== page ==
Book Review: Project Utopia: A Novella, Pam Mosbrucker (2013)

Friday, February 28th, 2014

What just happened?

two out of five stars

(Full disclosure: I received a free copy of this book for review through Goodreads’s First Reads program. Also, this is not a spoiler-free review.)

Based on previous Goodreads reviews, I had high hopes for this novella. Or moderate expectations, at the very least.

The seed of the idea that forms the root of the story is certainly promising: Some time in the not-so-distant future (2075, to be precise), scientists have developed a biochip that will potentially face of humanity. With a name like “Project Utopia,” you’d expect this advancement to be downright revolutionary – curing all disease and eradicating poverty, for example – only not so much. Among its many functions is the ability to store vast amounts of information (thus eliminating the need for passports, drivers licenses, and the like) and dispense medications remotely. Convenient, yes – but hardly utopian. And it’s not difficult to see how such tools could easily be misused: for example, medications might be dispensed without the patient’s consent, thus enabling the forcible medication of those with mental illnesses, or allowing the government to prevent reproduction in certain “undesirable” citizens via involuntary contraception.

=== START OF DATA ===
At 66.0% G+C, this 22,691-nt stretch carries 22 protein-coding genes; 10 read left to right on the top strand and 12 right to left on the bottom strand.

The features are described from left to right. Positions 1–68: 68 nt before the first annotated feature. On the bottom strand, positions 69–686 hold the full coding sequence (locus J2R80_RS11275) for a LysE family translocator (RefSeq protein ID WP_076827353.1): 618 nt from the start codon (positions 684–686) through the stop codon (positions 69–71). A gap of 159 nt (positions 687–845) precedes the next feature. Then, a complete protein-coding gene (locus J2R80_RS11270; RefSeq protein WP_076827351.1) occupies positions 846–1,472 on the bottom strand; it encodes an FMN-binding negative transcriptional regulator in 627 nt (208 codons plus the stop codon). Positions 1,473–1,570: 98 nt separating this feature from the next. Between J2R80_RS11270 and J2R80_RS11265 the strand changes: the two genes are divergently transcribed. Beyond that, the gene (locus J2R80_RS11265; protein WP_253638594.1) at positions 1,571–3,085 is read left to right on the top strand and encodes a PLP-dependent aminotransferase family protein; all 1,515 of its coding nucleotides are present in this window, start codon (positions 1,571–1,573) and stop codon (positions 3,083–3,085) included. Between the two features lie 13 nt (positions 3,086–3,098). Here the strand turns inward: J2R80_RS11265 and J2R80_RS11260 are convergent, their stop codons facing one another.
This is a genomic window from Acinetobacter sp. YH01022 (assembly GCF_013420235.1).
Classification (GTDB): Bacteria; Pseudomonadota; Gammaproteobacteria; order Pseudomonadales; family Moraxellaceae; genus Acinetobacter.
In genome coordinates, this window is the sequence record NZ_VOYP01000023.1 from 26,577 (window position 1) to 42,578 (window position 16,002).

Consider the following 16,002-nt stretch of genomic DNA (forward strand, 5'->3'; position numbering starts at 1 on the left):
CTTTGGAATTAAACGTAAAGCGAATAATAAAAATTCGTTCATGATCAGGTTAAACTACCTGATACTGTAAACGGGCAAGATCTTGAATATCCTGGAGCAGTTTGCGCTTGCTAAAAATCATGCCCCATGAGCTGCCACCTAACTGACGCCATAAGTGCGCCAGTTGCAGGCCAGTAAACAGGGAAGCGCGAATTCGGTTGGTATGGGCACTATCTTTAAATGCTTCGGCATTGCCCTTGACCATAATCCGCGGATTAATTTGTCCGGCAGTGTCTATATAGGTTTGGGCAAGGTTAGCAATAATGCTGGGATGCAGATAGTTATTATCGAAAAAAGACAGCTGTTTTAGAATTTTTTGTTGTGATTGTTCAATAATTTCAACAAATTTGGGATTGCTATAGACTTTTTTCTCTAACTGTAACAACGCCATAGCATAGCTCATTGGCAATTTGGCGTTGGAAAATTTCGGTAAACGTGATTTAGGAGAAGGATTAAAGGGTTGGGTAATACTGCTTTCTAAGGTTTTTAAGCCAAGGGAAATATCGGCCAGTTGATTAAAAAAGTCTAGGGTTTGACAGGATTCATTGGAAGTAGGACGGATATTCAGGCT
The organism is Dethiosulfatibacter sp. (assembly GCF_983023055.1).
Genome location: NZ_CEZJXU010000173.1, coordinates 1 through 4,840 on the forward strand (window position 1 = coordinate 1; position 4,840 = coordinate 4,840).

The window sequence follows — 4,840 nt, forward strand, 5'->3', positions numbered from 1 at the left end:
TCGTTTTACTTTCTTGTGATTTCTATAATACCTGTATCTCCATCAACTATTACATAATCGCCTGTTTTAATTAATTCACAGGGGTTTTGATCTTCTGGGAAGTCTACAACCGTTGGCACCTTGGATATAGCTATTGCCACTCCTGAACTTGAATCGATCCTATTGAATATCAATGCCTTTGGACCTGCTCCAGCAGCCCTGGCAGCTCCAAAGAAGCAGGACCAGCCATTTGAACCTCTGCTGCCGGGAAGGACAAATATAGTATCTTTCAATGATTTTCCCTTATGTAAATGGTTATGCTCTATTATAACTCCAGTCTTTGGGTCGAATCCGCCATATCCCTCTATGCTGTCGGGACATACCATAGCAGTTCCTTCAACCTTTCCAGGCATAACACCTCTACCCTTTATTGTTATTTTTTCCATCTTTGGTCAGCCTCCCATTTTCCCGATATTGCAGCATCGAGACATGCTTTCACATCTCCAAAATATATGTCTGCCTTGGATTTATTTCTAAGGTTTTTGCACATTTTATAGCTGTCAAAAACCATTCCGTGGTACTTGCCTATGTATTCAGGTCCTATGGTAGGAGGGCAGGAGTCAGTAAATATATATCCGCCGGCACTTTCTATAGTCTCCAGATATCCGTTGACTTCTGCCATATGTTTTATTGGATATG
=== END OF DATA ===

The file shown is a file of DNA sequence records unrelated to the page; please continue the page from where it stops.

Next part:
Some of the biochip’s controls are downright dystopian: from anywhere in the world, and with just a few keystrokes, a programmer can command a biochip to make its host fall asleep, turn himself in to the nearest police station, enter quarantine – or die. Yup, there’s a kill function. I’m sure that the higher-ups at Intelli Inc aren’t exactly advertising that last advantage, but still. Common sense, people.

(More below the fold…)